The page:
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January 2000 LinuxFocus issue

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Welcome to the new Millennium. Looking back at 1999 it is really breath taking what Linux has achieved. Linux Weekly News has published a 1999 time line. 1999 was the year of the 2.2 Kernel, Gnome, a very stable KDE and of course the public offerings of RedHat, Cobalt Networks, VA Linux and a few other Linux related companies.
The Gnome and KDE have very much changed the perception that Linux is only a Server platform and the public offerings have brought a lot of attention to Linux. 2 years ago it was often necessary to explain first what Linux is. Now suddenly everyone seems have heard about Linux.
The Linux market is growing exponentially and I am quite sure that this year will be even more exciting than previous years.

Despite the excitement we need to be alert. A patent lasts 20 years and that is a very long time in the software world. Especially in the software world more and more patents get filed for rather simple things. Originally patents were made to protect investment in years of research and development. Today software patents are mostly filed for obvious ideas and sometimes even techniques that are already in use. These patents can block innovation and wide spread use for a long time. Software patents are especially a problem for developers of free software as a patent basically makes it impossible to implement that idea as free software. Richard Stallman has called for a boycott against Amazon.com. Amazon, it seems, is trying to use its patent for "one click ordering" against competitor Barnes & Noble. The great innovative step of Amazon's patent is to store private data in a web-browser cookie. A technique for which cookies were made after all.

System Administration


Software Development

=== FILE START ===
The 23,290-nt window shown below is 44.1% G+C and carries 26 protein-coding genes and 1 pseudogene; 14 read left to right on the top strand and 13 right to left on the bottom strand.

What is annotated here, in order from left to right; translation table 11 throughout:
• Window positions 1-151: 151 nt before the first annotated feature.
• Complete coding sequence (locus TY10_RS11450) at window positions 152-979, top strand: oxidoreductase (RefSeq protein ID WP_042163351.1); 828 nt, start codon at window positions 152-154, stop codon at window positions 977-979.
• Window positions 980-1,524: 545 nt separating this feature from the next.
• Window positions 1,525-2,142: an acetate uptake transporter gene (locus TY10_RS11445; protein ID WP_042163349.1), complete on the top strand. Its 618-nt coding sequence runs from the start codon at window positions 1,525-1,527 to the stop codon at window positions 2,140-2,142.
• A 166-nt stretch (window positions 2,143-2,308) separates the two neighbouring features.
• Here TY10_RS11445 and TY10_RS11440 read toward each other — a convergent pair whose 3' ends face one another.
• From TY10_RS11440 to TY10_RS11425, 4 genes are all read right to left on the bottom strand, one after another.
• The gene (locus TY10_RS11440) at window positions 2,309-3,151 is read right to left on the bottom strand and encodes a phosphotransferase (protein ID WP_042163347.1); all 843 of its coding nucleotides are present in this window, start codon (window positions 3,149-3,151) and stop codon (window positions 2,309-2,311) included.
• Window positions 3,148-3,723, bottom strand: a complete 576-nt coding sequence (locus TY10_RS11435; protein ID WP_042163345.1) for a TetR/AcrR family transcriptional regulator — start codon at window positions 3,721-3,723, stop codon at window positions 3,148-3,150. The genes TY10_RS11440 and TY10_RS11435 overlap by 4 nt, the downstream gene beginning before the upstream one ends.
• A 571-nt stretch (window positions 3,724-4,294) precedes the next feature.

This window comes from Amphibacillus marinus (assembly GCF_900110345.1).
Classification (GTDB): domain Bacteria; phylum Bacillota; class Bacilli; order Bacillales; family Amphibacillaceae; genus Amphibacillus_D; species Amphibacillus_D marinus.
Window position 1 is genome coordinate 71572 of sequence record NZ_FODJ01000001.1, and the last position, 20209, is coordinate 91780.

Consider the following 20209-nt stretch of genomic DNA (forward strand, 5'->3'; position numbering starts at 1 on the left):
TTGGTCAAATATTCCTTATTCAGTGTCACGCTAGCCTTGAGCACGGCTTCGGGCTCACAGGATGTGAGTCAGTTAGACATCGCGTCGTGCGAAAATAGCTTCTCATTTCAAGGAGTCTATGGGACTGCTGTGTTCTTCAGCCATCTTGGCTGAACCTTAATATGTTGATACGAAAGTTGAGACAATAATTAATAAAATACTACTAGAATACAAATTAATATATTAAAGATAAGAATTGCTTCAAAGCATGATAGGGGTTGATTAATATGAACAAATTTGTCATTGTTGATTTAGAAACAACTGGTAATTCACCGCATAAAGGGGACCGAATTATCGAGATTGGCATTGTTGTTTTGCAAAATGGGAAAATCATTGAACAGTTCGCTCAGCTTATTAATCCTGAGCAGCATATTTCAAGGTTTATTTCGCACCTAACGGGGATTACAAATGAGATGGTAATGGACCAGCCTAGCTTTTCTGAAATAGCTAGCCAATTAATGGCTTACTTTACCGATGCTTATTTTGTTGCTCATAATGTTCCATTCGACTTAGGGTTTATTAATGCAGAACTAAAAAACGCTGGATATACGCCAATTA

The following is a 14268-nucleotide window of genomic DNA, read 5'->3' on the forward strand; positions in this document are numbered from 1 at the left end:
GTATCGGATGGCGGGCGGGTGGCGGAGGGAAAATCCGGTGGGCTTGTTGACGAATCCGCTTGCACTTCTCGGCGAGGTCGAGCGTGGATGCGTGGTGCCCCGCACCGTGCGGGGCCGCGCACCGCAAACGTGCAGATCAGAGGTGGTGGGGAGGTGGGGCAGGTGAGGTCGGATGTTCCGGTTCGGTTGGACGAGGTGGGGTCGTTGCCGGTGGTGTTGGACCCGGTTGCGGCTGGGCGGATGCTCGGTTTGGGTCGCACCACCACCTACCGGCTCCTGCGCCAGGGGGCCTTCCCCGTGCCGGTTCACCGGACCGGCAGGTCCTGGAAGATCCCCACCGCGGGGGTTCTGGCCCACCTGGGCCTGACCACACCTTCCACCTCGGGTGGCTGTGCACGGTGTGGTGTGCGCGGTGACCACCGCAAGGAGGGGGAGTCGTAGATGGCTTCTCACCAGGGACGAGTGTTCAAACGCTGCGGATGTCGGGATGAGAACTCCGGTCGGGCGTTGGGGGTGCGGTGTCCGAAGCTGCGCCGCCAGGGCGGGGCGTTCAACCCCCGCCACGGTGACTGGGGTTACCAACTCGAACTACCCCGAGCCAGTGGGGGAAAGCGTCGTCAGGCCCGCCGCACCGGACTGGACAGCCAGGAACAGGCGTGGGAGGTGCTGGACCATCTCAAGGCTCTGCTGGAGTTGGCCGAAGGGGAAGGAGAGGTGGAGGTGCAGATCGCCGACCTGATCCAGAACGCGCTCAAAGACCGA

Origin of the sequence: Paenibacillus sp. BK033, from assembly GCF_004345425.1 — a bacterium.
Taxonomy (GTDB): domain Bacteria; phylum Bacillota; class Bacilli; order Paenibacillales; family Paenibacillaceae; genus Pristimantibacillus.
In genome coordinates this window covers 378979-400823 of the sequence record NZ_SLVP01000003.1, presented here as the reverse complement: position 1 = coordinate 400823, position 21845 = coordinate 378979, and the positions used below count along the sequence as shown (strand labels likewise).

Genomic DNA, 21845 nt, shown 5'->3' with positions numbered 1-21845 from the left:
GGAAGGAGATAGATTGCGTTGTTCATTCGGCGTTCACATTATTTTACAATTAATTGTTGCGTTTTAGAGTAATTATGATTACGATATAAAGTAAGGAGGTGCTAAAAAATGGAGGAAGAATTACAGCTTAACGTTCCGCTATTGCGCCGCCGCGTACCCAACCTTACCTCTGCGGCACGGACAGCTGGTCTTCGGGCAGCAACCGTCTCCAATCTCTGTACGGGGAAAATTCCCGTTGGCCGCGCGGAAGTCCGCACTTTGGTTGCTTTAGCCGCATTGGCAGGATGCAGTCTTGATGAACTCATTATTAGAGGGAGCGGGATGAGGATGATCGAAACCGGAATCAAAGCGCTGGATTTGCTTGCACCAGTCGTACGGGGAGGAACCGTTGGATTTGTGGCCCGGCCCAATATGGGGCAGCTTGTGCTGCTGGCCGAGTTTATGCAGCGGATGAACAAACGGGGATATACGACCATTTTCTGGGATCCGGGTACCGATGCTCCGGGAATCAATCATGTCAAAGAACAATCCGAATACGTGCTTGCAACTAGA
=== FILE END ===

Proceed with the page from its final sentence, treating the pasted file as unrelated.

The LinuxFocus Tip

The Linux EXT2 file system usually gets a forced file system check after 20 mount counts. On todays big partitions such a file system check can take several minutes. Home and desktop computers are switched on and off more often than server machines. As a regular computer user you may therefore see the message ... has reached maximum mount count, check forced several times a week.

A file system check once in a while is a good idea but once every week or two may be too much for you. Here is how you can increase the max mount count for your partitions.

  1. First rule: Never use tune2fs on a mounted file system. Get a rescue software for Linux such as the tomsrtbt from www.toms.net/rb/. Tomsrtbt is a Linux system on just one floppy. You can boot from it and then use the tune2fs as described below.
    You may also download the tomsrtbt-1.6.362.tar.gz or tomsrtbt-1.7.185.tar.gz directly from here. Unpack the file. Installation instructions are included.
  2. Once you have booted from the rescue disk you can run the command
    fdisk -l
    to see all your partitions.
  3. Run the command
    dumpe2fs /dev/YourDev | grep Max
    to see what the current max mount count on a given partition is. Replace the YourDev by the appropriate device (e.g hda5).
  4. To change the maximum mount count to a higher value (e.g 50) use
    tune2fs -c 50 /dev/YourDev
  5. Run the above tune2fs command for all your hard disk partitions which are marked as "Linux native". You can also change the mount count value a bit for every partition (e.g 50, 60, 70...). That way not all partitions get a forced check at once.

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